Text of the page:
Although it is likely that flatulence humor has long been considered funny in cultures that consider the public passing of gas impolite, such jokes are rarely recorded. An important early text is the 5th century BCE play The Knights by Aristophanes which has numerous fart jokes. Another example from classical times appeared in Apocolocyntosis or The Pumpkinification of Claudius, a satire attributed to Seneca on the late Roman emperor:
He later explains he got to the afterlife with a quote from Homer:
In the translated version of Penguin's 1001 Arabian Nights Tales, a story entitled "The Historic Fart" tells of a man that flees his country from the sheer embarrassment of farting at his wedding, only to return ten years later to discover that his fart had become so famous, that people used the anniversary of its occurrence to date other events. Upon learning this he exclaimed, "Verily, my fart has become a date! I shall be remembered forever!
One of the most celebrated incidences of flatulence humor in early English literature is in The Miller's Tale by Geoffrey Chaucer which dates from the 14th century. The character Nicholas hangs his buttocks out of a window and farts in the face of his rival Absolom. Absolom then sears Nicholas's backside (or "ers", meaning "arse") with a red-hot poker:
François Rabelais' tales of Gargantua and Pantagruel are laden with acts of flatulence. In Chapter XXVII of the second book, the giant, Pantagruel, releases a fart that "made the earth shake for twenty-nine miles around, and the foul air he blew out created more than fifty-three thousand tiny men, dwarves and creatures of weird shapes, and then he emitted a fat wet fart that turned into just as many tiny stooping women.
Benjamin Franklin, in his open letter "To the Royal Academy of Farting", satirically proposes that converting farts into a more agreeable form through science should be a milestone goal of the Royal Academy. In Mark Twain's 1601, properly named [Date: 1601.] Conversation, as it was the Social Fireside, in the Time of the Tudors, a cupbearer at Court who's a Diarist reports:
The Queen inquires as to the source, and receives various replies. Lady Alice says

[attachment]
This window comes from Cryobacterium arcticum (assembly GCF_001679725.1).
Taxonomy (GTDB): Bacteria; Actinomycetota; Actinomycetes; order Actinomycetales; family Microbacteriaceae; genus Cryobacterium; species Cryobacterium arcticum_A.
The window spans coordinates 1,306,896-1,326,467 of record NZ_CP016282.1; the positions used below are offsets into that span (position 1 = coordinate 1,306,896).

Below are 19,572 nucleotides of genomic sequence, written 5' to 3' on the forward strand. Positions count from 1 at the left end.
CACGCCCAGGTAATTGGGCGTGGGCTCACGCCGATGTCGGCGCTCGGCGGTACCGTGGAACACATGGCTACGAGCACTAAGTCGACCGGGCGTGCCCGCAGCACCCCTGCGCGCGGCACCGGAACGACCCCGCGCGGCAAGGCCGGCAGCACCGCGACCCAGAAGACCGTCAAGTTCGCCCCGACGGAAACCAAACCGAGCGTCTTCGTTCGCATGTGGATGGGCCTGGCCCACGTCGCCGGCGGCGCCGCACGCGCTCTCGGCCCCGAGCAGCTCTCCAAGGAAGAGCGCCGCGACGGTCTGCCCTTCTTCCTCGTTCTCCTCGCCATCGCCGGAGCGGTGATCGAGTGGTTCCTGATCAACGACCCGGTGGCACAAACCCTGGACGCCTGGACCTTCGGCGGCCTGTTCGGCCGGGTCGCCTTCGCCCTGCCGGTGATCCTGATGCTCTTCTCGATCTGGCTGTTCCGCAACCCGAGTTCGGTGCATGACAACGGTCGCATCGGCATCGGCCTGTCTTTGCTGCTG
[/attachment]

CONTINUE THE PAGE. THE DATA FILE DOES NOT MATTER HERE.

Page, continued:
In the 1940s a clandestine record called "The Crepitation Contest" was produced, allegedly by Canadian Broadcast Corporation staff (narration by sportscaster Sidney S. Brown, who identifies himself in the closing seconds of the original unedited recording, and "sound effects" by his producer, Jules Lipton). The recording is in the manner of a seemingly real radio broadcast of a live sporting event, complete with pre-game interviews of the contestants (the “champion”, Lord Windismere and the challenger, Paul Boomer), detailed descriptions of all aspects of the competition as it unfolds, including the rules and traditions associated with the sport, play-by-play reporting, and crowd sounds reacting to the drama. The listener also hears a game official on the field as he announces scores attributed to the flatulence sounds emitted by each contestant in the competition.
A whoopee cushion, also known as a poo-poo cushion and Razzberry Cushion, is a practical joke device that produces a noise resembling a raspberry or human flatulence. It is made from two sheets of rubber that are glued together at the edges. There is a small opening with a flap at one end for air to enter and leave the cushion.
To use it, one must first inflate it with air and then place it on a chair. An unsuspecting victim sits on the whoopee cushion, forcing the air out of the opening, which causes the flap to vibrate and produce its distinctive sound.
The item was invented in 1930 by the JEM Rubber Co. of Toronto, Canada, by employees who were experimenting with scrap sheets of rubber. The owner of the company approached Samuel Adams, the inventor of numerous practical jokes and owner of S.S. Adams Co., with the newly invented item. Adams said that the item was "too vulgar" and would never sell. JEM Rubber offered the idea to the Johnson Smith Company which sold it with great success. S.S. Adams Co. later released its own version, but called it the "Razzbery Cushion."
The whoopee cushion has been in numerous books and TV shows.
In the 1990s, a new era of technology opened, as self-inflating whoopee cushions (which use a springy foam to draw in more air) and remote-controlled whoopee cushions (electronic devices) were introduced.